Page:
News Briefs – Monday, April 10, 2006
U.S. military adds connectivity with messaging gateway
The U.S. Army, Air Force and Navy have deployed Bantu’s Inter-Domain Messaging Gateway that lets military personnel communicate across disparate networks, locations and computing platforms. The gateway connects military divisions’ discrete, EIM implementations and networks into single secure system. The Web-based, thin-client application also provides presence management and alerting capabilities and meets the government’s enterprise technology requirements, the company said.
ARINC and Impeva land $20 million U.S. Army contact
ARINC Engineering Services and Impeva Labs have been awarded a five-year, $20 million U.S. Army contract to integrate wireless communications and automatic identification technology to track Department of Defense (DoD) assets. The companies will develop a tracking device that integrates multiple wireless-communications technologies, is mesh-network capable and integrates with the existing DoD fixed-active RFID infrastructure.
The proposed solution includes tags with GPS-position sensing, active alarms and built-in global wireless connectivity to locate and monitor military materials and assets. The companies may also develop an internal container tag, using ultra-wideband technology for wireless visibility of container contents, according to a joint company statement.
First responder gear monitors physiological functions
Thermo-Electron and VivoMetrics announced real-time monitoring capabilities built into first responders’ and hazardous material workers’ gear. The system is worn beneath HAZMAT protective gear and combines the Thermo Matrix CNET mesh network with environmental hazard detection, global positioning and the VivoMetrics LifeShirt 300 system that monitors physiological functions.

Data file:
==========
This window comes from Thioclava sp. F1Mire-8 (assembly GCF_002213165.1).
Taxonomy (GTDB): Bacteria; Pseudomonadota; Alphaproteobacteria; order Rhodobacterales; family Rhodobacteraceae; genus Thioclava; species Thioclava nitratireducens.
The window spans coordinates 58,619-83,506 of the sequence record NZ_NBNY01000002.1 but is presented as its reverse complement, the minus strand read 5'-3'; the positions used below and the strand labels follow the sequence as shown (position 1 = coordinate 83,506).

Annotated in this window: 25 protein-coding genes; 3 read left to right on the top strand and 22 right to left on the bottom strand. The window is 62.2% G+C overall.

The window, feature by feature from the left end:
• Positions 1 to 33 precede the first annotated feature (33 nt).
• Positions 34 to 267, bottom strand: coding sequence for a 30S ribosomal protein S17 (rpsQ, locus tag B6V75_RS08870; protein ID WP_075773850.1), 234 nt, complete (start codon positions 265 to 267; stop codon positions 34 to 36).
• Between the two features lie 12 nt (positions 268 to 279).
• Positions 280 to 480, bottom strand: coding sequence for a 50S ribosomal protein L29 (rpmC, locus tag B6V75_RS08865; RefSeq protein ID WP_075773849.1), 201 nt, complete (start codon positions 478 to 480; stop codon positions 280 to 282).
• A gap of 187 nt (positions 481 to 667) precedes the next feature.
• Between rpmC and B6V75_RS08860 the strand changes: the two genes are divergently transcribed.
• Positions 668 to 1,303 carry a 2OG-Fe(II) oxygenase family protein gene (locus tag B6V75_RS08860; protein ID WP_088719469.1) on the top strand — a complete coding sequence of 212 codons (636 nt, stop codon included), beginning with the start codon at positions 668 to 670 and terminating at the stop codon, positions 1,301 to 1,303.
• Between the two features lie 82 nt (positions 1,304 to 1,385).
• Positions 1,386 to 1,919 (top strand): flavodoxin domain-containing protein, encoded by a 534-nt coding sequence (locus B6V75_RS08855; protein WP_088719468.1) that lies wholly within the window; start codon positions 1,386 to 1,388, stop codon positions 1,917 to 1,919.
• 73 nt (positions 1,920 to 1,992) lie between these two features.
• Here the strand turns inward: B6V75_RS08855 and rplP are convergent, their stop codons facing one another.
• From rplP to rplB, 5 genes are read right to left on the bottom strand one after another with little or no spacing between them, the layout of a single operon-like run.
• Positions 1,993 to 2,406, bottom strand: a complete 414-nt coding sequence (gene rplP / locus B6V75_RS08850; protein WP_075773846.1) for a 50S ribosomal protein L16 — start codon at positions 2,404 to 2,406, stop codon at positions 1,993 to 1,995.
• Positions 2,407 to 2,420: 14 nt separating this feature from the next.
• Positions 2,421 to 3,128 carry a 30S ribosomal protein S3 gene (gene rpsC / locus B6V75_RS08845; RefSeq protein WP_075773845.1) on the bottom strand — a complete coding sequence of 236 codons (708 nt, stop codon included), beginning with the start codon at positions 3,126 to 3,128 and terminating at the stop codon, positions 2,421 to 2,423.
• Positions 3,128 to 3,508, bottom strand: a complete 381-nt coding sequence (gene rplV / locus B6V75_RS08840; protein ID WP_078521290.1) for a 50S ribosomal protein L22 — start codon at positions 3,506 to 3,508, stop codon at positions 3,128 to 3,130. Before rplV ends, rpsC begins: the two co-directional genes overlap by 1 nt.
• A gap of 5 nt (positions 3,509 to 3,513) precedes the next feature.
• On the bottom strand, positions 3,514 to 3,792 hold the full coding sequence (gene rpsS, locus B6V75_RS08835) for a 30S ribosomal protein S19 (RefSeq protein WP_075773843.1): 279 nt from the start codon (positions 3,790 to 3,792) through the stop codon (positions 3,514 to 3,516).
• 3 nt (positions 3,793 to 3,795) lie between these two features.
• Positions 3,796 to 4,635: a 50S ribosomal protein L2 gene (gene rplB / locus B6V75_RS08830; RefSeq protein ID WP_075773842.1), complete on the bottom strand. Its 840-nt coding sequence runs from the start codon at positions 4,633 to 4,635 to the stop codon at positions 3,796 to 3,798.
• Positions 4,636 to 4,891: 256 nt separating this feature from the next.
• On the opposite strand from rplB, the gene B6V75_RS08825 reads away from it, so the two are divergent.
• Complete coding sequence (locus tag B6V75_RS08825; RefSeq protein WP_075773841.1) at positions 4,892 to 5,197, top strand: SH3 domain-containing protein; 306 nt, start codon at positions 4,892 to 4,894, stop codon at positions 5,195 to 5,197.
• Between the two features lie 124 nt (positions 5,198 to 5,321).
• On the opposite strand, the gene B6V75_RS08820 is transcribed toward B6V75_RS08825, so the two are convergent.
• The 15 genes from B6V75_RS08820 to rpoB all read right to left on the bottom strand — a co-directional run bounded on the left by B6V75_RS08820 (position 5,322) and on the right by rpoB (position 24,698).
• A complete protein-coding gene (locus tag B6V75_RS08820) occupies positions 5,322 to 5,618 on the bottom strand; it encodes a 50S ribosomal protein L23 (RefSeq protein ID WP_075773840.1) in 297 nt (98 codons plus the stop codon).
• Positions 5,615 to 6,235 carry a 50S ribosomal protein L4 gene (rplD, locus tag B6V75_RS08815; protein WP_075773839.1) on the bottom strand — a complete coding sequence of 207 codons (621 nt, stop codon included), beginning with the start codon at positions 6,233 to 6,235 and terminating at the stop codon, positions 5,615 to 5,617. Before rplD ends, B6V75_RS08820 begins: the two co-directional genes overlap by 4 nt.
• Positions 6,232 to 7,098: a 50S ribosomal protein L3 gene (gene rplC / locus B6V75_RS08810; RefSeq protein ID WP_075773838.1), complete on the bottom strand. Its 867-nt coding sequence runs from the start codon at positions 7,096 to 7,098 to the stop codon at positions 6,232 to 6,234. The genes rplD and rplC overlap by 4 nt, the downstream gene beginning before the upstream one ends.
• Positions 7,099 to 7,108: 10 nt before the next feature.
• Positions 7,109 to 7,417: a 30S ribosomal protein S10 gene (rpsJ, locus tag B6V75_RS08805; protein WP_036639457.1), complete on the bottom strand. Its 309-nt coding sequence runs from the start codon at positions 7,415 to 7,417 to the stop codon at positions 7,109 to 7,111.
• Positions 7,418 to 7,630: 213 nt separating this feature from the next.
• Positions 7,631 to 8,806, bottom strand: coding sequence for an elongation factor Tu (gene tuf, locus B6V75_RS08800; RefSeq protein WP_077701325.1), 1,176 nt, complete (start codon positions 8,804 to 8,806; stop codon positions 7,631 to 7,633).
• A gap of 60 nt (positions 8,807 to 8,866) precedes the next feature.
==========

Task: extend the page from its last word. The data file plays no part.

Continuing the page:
The LifeShirt is a chest strap that monitors heart rate, activity, posture and skin temperature in real time. It is integrated with a Thermo-Electron radiation dosimeter, which collects radiation exposure information and a GPS radio uplink that transmits workers’ geographic location. Data is transmitted wirelessly using an ad-hoc self-healing mesh network that uses each responder’s radio as a network node.
Canadian ministry orders two-way radio accessories
Comtrex Communications was awarded a one-year contract to supply two-way radio accessories to the Ontario Ministry of Community Safety and Correctional Services, which oversees correctional facilities across the province. The ministry may extend the contract by a second year, Comtrex said in a statement.